Documentary about immigrant mothers detained at Berks premieres in Philadelphia
On May 9, artist Michelle Angela Ortiz hosted a screening of “Las Madres de Berks,” an intimate look at the trauma of family detention.
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Artist Michelle Angela Ortiz and the Pennsylvania Immigration and Citizenship Coalition (PICC) hosted a free, public screening on May 9 of the documentary, “Las Madres de Berks,” featuring the stories of four immigrant mothers who with their children had been detained for two years at the Berks County Residential Center (BCRC).
In Nov. 2018, Ortiz brought the mothers’ stories to the forefront in her “Familias Separadas” project, which included an 88-foot installation on the steps of the Pennsylvania State Capitol, along with accompanying murals, billboards, and bus stop signs in Harrisburg, PA.
The artist, a 2018 Pew Fellow and Rauschenberg Foundation Artist as Activist Fellow, noted at the screening that the documentary came out of a desire to continue sharing the stories of the four mothers “without re-traumatizing them.”
“It was really a way of having the mothers speak for themselves, for their lives, before, during, and after detention,” Ortiz said.
All but one of the mothers have had their names changed in order to protect their identities.
They were both interviewed by Ortiz off-camera, while they were in detention, and on-camera in their homes or other designated safe spaces after they were released.
One mother, Karen, was deported back to her home country of El Salvador along with her son, while the other three mothers and children were allowed to live with relatives and sponsors in the United States while their asylum cases proceeded in the court system (tragically, one of the mothers who was able to remain in the U.S. lost her life to violence, and the documentary is dedicated to her memory).
Located in Leesport, PA, just outside of Reading, BCRC has been operating as a detention center for immigrant families since 2014, and is one of only three detention centers permanently designated by ICE to hold immigrant families.
The facility, meant to hold up to 96 people, has often been full throughout most of that time, with usually 30 families held there — though it has reportedly held far fewer people there in the past few months.
Sundrop Carter, executive director of PICC, said during the talkback portion of the screening — attended by close to 75 people — that the work of her organization and others that are part of the Shut Down Berks Coalition continues to be focused on pressuring Pennsylvania Governor Tom Wolf to issue an Emergency Removal Order to close the center.
If the center is shut down, the families currently detained there will most likely be released to relatives and sponsors. A survey from last year by Indivisible Berks, a non-partisan citizen activist group dedicated to ensuring that the county’s elected officials represent all their constituents, found that most Berks County residents would rather see the center be converted to a drug treatment facility to address the ongoing opioid crisis, which has had a severe impact in their area.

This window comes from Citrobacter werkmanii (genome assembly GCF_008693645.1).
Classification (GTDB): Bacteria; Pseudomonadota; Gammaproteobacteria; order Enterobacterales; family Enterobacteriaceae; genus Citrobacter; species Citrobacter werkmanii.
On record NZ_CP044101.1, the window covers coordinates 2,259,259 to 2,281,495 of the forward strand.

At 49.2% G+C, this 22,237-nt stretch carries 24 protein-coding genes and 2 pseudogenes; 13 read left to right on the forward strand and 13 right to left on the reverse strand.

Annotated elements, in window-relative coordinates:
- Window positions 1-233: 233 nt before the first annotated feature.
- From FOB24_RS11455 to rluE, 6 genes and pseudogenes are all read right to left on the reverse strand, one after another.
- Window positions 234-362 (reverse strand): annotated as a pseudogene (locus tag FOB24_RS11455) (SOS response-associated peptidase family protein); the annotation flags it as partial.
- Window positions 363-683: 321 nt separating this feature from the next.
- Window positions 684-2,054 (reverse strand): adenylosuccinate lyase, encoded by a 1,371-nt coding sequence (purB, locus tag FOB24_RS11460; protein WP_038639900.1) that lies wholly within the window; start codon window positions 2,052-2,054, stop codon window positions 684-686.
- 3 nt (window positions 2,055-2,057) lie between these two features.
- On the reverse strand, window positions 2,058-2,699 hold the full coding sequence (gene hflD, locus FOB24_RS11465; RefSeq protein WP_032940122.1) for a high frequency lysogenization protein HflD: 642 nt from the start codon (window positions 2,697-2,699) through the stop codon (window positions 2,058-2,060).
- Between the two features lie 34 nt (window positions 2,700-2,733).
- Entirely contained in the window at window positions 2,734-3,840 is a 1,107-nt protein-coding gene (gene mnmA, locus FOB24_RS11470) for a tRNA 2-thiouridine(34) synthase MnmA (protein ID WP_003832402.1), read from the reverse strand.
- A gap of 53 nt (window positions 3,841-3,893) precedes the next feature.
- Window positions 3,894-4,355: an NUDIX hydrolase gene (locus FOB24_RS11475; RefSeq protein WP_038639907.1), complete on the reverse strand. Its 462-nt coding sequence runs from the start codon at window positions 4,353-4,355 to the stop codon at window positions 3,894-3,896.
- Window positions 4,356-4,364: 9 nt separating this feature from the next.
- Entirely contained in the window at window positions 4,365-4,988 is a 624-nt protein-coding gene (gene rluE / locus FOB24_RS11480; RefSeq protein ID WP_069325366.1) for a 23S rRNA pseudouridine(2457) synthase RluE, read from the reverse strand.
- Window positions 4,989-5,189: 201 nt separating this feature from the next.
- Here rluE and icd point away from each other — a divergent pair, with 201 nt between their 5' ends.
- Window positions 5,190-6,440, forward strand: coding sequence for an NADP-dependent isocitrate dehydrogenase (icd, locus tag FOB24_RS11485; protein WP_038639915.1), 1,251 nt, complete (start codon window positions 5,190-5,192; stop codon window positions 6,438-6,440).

“There’s actually something positive that we could be doing with that center that could maintain public jobs, maintain funding for the county, but actually be doing something that would help residents of Berks County instead of traumatizing immigrant families,” Carter said.
For those interested in watching the fully bilingual (Spanish and English) documentary, there are two upcoming free screening dates scheduled in Philadelphia for “Las Madres de Berks”:
- Saturday, June 1st, from 2:15 - 3:15 p.m.
Philadelphia Latino Film Festival, Terra Hall, University of the Arts, 211 South Broad Street, Philadelphia, Pa. 19107
- Monday, June 3rd, from 7:00 - 9:00 p.m.
South Philly Barbacoa, 1140 S 9th St, Philadelphia, PA 19147
This screening will be followed by an opening reception at 5:30 pm of the exhibit entitled, "Rostros y Historias", featuring portraits of the immigrant community by Michelle Angela Ortiz.
Ortiz said that at the end of screening, she takes a photo of the audience and sends it to the mothers to ensure that, though not physically present, they can establish a connection with the people who have learned about their stories.
“I want them to understand and see everyone who is supporting them,” Ortiz told the audience.
Born and raised in Philadelphia, Oritz has led public art projects locally, nationally, and internationally throughout her career. In 2016, she received the Americans for the Arts' Public Art Year in Review Award, which honors outstanding public art projects in the United States.
She will be one of the speakers featured at TEDx Philadelphia on May 15, sharing more about her story and her work.